Over the years, many commonplace activities have been declared illegal in England. While the reasoning behind these bans may have made sense to some at the time, many of them seem absurd, impractical, or downright silly to us today.
10 – Playing Football
Football might be a beloved sport to millions of people today, but not to King Edward II and many of his successors. In the 1300s, King Edward II banned football because it distracted people from practicing archery, a much more appropriate pastime for the people of England. Considering the fact that the King was gearing up for war with Scotland, the ban is understandable.
Besides, football back then was not as organized as the football of today. It was still played by opposing teams, but those teams could be whole towns with thousands of people trying to get the ball into a small net or into the church of the opposing town.
King Edward III also banned football along with several other activities in 1349 because it distracted people from practicing archery. This time, the Black Plague had decimated a large chunk of his army. Edward III’s successor, Richard II, tried banning it in 1389, too, and so did his successors, Henry IV and Henry V.
Football was banned in Manchester in the 17th century—not so that everyone could focus on archery, but because players often broke windows.
9 – Selling Wine In Bottles
The invention of the coal furnace in the 17th century allowed for the production of thicker glass. This meant that wine, which used to be stored in clay pots, could now be stored in glass bottles. This also meant that since there was no standard volume for a wine bottle, the bottles and the wine inside were of varying volumes.
In some areas, a bottle of wine could be 600 milliliters (20 oz) while in others, it could be as much as 800 milliliters (27 oz). This may have been simply because the glassblowers in different areas had different lung capacities; the more air the glassblower could blow, the bigger the bottle. This complicated the sales of wine since it was almost impossible for buyers to know how much wine they were getting. This led several countries, including England, to issue laws banning the sale of wine in bottles.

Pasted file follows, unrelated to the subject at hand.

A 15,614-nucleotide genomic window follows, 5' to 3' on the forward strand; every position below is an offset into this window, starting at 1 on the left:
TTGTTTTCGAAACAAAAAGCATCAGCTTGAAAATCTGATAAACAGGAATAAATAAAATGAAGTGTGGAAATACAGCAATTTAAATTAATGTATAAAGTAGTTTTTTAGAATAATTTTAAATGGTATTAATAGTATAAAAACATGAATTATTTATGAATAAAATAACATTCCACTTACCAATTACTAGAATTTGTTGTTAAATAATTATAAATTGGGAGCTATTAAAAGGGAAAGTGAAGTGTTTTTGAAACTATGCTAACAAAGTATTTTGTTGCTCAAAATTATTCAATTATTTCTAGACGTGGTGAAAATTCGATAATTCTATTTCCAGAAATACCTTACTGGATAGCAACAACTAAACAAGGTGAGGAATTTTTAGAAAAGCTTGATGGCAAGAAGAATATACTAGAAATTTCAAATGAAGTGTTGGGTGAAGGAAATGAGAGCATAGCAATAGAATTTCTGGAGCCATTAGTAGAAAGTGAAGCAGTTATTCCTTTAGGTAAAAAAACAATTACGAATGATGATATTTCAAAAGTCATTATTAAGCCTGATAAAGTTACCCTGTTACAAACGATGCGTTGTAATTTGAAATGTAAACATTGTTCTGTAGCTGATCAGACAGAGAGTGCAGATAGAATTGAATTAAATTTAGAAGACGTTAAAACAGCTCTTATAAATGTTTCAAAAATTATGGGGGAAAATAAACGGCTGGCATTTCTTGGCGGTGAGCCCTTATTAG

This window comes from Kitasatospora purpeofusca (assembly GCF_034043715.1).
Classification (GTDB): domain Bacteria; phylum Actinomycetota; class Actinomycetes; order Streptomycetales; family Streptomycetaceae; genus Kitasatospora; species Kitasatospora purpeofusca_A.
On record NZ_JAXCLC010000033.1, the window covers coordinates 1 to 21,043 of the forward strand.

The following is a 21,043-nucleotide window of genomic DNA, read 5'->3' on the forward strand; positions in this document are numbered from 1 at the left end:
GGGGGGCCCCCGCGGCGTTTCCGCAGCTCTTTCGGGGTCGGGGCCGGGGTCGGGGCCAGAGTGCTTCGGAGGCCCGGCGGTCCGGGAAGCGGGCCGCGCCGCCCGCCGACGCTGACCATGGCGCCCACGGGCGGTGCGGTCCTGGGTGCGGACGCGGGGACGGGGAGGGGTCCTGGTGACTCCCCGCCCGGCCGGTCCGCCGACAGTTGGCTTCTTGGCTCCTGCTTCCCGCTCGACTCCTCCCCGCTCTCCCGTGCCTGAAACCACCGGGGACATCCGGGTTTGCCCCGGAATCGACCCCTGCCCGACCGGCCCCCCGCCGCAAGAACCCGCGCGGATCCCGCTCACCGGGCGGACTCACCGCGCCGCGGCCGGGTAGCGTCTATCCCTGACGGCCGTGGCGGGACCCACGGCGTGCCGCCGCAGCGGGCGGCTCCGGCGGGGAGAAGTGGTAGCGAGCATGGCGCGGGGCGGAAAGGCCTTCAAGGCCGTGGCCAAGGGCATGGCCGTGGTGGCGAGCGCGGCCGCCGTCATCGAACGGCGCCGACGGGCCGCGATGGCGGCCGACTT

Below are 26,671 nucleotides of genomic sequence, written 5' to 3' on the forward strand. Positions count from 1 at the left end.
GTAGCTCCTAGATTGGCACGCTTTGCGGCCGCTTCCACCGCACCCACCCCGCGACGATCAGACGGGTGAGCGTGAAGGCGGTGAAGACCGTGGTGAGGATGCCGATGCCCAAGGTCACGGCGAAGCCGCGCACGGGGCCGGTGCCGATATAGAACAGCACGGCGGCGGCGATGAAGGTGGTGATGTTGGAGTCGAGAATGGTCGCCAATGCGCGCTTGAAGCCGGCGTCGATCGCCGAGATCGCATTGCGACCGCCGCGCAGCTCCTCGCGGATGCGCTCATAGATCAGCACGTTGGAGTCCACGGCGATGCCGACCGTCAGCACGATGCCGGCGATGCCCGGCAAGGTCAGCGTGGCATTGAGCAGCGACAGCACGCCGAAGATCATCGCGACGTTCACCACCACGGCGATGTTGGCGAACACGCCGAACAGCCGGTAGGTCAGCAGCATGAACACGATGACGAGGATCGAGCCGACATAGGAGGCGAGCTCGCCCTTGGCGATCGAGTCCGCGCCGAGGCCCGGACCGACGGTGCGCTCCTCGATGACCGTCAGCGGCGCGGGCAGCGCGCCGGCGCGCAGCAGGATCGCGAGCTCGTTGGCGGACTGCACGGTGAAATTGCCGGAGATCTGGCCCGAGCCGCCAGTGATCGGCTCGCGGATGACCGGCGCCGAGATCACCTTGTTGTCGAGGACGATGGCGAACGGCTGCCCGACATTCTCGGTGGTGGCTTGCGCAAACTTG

The English monarchy later lifted the ban. The size of a bottle of wine gradually standardized to 750 milliliters (25 oz), and the standard has been adopted across Europe, the United States, and Canada.
8 – Driving Alone
One of the major flaws of the first traffic rules was inconsistency. They differed from city to city, street to street, and, in some cases, car to car. The nonuniformity and complexity of the rules ended up causing more accidents instead of preventing them.
The Locomotive On Highway Act, introduced by the British parliament in 1861, was meant to standardize all vehicular laws. It was reviewed in 1861 when it was agreed that all vehicles were to be operated by three people: a driver, a stocker (who fed coal into the engines because gas-fueled engines were still a nascent technology in the 1860s), and a man carrying a red flag and a lantern. The man with the flag and lantern was to accompany the car on foot so that he could warn other road users that a vehicle was coming. At the same time, he would slow down the vehicle because he walked at a much slower pace. The Red Flag Act remained in effect until 1896.
7 – Christmas
While it might sound strange, Christmas was banned in both England and New England between 1644 and 1660 by Oliver Cromwell, the Lord Protector of England. Oliver Cromwell, along with Puritan members of parliament, believed the merrymaking and festivities observed during Christmastime were acts of sin and insults to God.
Celebrating Christmas became a punishable offense, and consumption of Christmas foods like mince pie and pudding was forbidden. Similar laws were passed in Puritan colonies in America, where town criers would go around the day before Christmas and shout, “No Christmas, no Christmas!” The ban remained in place for almost 20 years, during which people secretly celebrated Christmas across England. When the British monarchy returned to power in 1660, it overruled all laws passed since 1642, effectively lifting the ban on Christmas.
6 – Beating Or Shaking Rugs, Carpets, And Mats In The Street
The Town Police Clauses Act of 1847 was not just one weird law, but a series of weird laws that could lead to 14 days of imprisonment and a fine of £200, if one was lucky. The act forbade people from beating or shaking any rug, carpet, or mat on any street. The only exemption was doormats, provided the beatings and shakings were done before 8:00 AM. The flying of kites was also banned, along with making use of slides whenever it was snowy or rainy.
Throwing anything apart from snow on the streets was forbidden, and so was putting anything other than sand on the streets. The only time citizens could put other things on the street was when they wanted to prevent their pipes from freezing, accidents, or when they were sick and did not want to be disturbed with noise. The Town Police Clauses Act also made it illegal for a chimney to catch fire, even if it was an accident.